Reason in Action. A Response to McDowell on Hegel
John McDowell has criticized readings of Hegel that would have him holding that freedom should be understood as the achievement of some mutual recognitive status. He thinks that this saddles Hegel with an “unconvincing” argument, and one that is “out of tune with the characteristic shape of Hegel’s thinking.” Second, he criticizes an interpretation of the “inner-outer” relation in acting, one that tries to account for Hegel’s claim for the speculative “identity” of inner and outer in action. McDowell thinks that the criticized interpretation involves, again, a “misreading”, one that has Hegel “mishandle” the topic in general. And again, an alternate interpretation is presented and defended; defended both as a better reading of the text and sounder philosophically. In both cases the interpretations are mine, and I respond to them in this essay as both correct interpretations and as philosophically sound.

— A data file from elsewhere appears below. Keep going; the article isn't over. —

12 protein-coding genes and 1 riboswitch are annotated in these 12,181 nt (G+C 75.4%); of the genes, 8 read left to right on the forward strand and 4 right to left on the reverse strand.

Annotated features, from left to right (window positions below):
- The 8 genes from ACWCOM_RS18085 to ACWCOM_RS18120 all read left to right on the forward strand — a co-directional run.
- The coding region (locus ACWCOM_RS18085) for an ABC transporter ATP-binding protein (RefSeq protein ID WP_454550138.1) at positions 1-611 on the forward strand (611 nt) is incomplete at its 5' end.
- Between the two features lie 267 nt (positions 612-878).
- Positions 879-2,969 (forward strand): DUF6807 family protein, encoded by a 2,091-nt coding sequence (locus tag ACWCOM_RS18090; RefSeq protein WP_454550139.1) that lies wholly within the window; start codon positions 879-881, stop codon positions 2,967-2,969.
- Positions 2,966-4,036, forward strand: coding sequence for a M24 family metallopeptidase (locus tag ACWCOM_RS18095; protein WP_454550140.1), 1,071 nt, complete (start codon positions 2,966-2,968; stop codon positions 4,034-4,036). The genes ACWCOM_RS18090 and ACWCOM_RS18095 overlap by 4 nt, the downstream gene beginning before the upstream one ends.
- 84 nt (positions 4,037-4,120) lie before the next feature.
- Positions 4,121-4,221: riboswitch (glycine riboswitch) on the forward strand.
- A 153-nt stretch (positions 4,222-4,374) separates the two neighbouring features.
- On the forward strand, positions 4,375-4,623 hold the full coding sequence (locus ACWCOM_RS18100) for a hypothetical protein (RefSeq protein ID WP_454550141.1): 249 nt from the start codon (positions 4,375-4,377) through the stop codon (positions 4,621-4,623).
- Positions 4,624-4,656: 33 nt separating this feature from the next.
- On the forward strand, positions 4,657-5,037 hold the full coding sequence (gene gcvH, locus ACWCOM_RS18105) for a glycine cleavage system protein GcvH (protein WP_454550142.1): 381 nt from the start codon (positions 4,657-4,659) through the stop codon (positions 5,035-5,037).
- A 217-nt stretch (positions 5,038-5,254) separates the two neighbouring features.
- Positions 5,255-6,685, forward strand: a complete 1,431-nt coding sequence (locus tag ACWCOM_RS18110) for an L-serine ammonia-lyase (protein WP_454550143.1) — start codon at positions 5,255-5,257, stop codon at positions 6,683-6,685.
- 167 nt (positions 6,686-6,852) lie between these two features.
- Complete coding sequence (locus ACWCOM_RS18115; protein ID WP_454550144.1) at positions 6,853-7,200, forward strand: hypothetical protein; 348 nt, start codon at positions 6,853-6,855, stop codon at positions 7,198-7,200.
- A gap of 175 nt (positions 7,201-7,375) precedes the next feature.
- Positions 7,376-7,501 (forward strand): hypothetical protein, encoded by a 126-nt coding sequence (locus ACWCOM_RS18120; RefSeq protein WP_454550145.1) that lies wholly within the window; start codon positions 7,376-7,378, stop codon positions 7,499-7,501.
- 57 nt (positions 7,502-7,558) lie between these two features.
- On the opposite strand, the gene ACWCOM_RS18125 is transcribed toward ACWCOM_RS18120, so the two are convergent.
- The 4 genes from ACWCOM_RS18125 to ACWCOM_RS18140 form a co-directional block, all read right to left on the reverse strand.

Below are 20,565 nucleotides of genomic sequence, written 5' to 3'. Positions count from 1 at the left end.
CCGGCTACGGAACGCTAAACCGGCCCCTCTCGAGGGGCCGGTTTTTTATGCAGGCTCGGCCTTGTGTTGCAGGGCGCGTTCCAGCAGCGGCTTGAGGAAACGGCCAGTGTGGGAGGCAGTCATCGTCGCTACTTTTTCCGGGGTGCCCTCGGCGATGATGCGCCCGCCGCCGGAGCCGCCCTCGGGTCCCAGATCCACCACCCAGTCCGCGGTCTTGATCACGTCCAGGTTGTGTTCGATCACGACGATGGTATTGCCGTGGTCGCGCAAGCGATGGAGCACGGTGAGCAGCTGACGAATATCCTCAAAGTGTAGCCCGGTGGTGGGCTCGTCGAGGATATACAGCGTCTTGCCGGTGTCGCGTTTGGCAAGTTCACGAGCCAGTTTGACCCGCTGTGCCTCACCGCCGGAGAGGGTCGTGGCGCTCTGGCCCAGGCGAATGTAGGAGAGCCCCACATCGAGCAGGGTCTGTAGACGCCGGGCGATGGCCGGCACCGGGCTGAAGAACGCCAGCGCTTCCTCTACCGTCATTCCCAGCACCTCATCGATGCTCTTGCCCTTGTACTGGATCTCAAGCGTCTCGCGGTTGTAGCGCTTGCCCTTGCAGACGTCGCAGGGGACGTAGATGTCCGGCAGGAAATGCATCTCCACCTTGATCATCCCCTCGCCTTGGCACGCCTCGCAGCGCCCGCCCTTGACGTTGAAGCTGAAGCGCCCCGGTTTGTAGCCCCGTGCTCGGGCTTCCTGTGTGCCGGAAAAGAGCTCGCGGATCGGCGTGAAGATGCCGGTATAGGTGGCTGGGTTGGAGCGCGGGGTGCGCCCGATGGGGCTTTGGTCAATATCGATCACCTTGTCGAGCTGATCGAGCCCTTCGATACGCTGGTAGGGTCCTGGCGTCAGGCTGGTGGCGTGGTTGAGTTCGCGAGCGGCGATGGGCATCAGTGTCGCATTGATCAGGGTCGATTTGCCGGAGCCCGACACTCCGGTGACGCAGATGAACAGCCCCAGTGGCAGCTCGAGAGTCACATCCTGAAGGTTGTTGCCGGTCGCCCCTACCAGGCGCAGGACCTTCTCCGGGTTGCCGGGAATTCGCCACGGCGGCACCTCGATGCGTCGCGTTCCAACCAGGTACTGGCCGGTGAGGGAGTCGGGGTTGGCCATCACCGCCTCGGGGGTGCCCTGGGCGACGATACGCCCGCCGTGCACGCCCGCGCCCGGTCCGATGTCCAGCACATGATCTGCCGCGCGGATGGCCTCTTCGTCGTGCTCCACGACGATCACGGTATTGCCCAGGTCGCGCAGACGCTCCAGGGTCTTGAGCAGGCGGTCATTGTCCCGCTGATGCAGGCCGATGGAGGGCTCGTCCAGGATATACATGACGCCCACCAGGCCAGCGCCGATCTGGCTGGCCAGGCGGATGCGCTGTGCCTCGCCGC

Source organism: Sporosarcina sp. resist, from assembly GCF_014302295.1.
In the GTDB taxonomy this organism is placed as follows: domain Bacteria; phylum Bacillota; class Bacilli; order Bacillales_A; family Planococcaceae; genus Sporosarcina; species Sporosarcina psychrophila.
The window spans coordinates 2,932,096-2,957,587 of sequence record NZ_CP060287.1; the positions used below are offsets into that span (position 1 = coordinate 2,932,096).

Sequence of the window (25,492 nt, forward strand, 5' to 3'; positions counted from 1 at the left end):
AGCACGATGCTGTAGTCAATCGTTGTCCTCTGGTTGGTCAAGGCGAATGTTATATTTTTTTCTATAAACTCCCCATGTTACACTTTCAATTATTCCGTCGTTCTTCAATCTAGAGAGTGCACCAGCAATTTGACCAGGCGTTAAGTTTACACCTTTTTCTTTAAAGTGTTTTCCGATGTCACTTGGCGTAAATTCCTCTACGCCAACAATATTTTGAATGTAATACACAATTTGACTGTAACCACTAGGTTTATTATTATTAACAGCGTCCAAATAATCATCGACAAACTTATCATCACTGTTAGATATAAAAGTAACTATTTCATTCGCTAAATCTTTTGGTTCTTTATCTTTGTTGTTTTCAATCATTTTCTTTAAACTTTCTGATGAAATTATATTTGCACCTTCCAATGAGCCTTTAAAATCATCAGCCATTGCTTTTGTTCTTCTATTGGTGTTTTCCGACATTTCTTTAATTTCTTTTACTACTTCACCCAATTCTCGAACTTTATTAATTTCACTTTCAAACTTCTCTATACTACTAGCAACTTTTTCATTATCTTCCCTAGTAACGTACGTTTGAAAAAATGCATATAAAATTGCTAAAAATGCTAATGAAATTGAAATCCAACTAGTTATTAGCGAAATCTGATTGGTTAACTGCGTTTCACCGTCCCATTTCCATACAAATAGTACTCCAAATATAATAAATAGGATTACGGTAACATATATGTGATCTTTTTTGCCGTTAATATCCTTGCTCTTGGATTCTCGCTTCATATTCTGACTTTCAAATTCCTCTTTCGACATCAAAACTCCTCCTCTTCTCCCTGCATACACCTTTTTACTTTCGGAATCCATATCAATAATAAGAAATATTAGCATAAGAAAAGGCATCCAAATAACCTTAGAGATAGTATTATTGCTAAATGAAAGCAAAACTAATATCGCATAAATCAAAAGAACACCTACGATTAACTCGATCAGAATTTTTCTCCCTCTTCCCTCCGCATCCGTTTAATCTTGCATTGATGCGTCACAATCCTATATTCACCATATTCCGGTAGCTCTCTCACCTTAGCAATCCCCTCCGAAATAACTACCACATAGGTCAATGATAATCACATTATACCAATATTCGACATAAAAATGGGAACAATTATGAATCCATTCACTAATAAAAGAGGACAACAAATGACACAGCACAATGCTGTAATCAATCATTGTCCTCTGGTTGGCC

- Kant, Immanuel. 1998. Critique of Pure Reason. Ed. and Trans. P. Guyer and A.W. Wood. Cambridge: Cambridge University Press.Google Scholar
- ———. 2004. Hegels praktischer Realismus: rationales Handeln als Sittlichkeit. In Hegels Erbe, ed. Ch. Halbig, M. Quante, and L. Siep, 295–323. Frankfurt a. M.: Suhrkamp.Google Scholar
- ———. 2006b. Recognition and Reconciliation: Actualized Agency in Hegel’s Jena Phenomenology. In Hegel: New Directions, ed. Katerina Deligiorgi. Chesham: Acumen.Google Scholar